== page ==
9. Now there is an idea, many thanks Gregory. Pity about the glossy cardboard they used for the windows and cabins by the ship’s wheel! Though I could reproduce them in wood to match the idea of folk art...
  10. Many thanks for the replies. My M in L is no longer with us, so it would be my mantelpiece, though I will alter a few things. I did plank a couple of the false decks in the correct 4 butt style, instead of the ‘house-brick’ pattern they suggest. I will add the yards to the masts in the proper manner; as they tell you to nail them! Bad enough that the masts are depicted as straight forward lengths of dowel... I feel an order for wood will be happening soon. First job though is interpreting the instructions, which are a bit more informative than the average. Billings version and much funnier! (Embrasures over the portholes and being careful cutting the strakes around them, plus the stern being at the bow, for example...)
  11. With the current lockdown here in the UK, I have had the opportunity to sort out the workshop and came across a cardboard box, long forgotten. It turned out to contain a part-work kit from the early 2000's of HMS Victory. I remember at the time it boasted of being researched and created by a team of expert naval historians and model makers. My mother-in-law had bought a subscription for me as a Christmas present and I built it up to the 'carcass' stage before a house move and a general feeling of disappointment overtook me! I predominately built in plastic and occasionally metal, so I am still honing my wooden boat building skills. The kit is made from reasonable wood considering it's a magazine style part-work, but the fittings and instructions are interesting... (in the English ironic use of the word!). A lot of the fittings are cast from an antique style metal, which is described as 'highly detailed, authentic and require no painting or varnishing' and the colour scheme shows the 'experts' must have glanced at a lurid coloured postcard of the real thing! Check out the photos below, which show just a few of the details. I am pondering whether to continue with the build or not, as it will require a lot of work and extra expense; maybe just be grateful for all the extra wood to put in my spares box. It has a nice stand though. To be fair, I think they were working with English as a second language...
  12. Forgot to say, I’m on the Isle of Wight, UK...
  13. Hello, I’ve made a lot of plastic models in my time and in the last few years have also returned to to model railways. During my time working in the Middle East I tried my hand at wooden boats. For all the reasons that newbies fail, I acheived a couple of results, both from Billings kits - a completed hull and one with a little beyond bulkheads on the keel and some bad planking. From the store where I found these, came several other Billings kits; although a little more expensive than back in the UK, the fittings were included free. They sit in my workshop to this day like Sirens tempting me onto the rocks... After rekindling my interest by exploring this site, I chose the 50 ft Steam Pinnace from my stash and started with some research. My attempt at planking was experimental and ok - nothing that some filler, sanding and some coats of primer has addressed; it looks pretty good! You never know, I may be brave enough to put a build log on here with the next one!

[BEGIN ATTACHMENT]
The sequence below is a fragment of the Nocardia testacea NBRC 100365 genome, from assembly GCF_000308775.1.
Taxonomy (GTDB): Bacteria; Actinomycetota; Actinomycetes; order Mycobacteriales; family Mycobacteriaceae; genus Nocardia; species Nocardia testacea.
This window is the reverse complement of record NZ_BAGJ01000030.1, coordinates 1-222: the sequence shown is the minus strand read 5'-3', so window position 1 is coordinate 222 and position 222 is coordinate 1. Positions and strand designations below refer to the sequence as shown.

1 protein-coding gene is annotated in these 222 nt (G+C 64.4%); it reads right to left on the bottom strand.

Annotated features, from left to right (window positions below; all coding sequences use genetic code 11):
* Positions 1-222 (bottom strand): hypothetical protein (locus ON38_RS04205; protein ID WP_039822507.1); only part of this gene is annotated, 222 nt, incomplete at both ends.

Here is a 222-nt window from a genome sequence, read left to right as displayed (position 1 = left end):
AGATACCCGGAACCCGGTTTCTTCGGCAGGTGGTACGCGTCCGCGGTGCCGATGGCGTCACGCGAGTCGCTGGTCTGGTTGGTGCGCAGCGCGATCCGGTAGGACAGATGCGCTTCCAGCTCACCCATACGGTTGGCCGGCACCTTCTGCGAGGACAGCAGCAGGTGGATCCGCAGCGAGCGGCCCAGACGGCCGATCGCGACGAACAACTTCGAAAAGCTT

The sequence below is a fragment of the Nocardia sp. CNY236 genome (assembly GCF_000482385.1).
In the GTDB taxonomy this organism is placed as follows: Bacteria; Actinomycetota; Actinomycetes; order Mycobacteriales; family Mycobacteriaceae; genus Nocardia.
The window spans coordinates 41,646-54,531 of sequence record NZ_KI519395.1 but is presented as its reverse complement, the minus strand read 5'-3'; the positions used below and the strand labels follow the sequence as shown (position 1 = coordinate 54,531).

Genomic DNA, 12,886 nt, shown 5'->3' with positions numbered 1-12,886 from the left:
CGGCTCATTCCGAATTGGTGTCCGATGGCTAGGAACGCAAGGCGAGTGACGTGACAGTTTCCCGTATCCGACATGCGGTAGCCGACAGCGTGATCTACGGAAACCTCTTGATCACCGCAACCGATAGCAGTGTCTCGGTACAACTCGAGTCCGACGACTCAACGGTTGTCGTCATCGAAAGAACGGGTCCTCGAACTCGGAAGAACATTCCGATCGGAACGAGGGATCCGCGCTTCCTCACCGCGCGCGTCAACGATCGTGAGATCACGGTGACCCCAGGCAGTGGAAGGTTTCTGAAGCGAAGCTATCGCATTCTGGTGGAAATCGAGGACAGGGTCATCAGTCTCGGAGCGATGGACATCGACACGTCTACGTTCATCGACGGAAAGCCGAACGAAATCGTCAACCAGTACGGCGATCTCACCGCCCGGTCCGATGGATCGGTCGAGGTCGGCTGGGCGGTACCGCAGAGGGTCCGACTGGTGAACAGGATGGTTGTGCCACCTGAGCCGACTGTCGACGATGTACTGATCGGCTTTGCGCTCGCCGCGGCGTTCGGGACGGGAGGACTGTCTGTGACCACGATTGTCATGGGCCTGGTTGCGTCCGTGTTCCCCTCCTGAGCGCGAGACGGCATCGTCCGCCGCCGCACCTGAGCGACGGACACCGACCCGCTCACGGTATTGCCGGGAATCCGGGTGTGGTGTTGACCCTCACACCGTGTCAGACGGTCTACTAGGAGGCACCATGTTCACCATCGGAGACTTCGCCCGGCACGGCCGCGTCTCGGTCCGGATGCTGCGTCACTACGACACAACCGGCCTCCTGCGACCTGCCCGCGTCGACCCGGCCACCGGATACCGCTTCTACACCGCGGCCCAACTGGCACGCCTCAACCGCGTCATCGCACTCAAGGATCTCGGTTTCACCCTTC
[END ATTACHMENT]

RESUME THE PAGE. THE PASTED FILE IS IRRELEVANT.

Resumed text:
14. Having read through this build so far, I feel inspired to dig out my own part built B E. I started it many, many years ago when working in the Middle East; up to then I had been building plastic kits and approached it in the same vein... How wrong I was! Now older and wiser, (maybe...), I will have another attempt. I hear IPA is good for unsticking PVA joints, so it will be unglueing and doing it a little more carefully this time. There is still the Billings Steam Pinnace to finish - the hull is done, just figuring out how to plank the deck; on the real thing the planks were curved following the line of the bulwarks.... Thanks for providing some inspiration and solutions to short decks etc. looking forward to to seeing the finished boat.
  15. I have made models most of my life, but rarely wooden boats and I am currently building Billings 50ft Steam Pinnace, ( sold as as HMS Renown). After doing some research I have found that the deck is planked in a different manner to the kit's plans. I realise that the kit's way of doing things is not an accurate one, so I want to follow real practice. As seen in the photo, the planks curve away from a king plank following the line of the bulwarks. My question is, what is the best way of doing it? I am guessing, lay the king plank, then starting at the outside, steam and pin the other planks. Any advice would be gratefully received by this 'newbie'!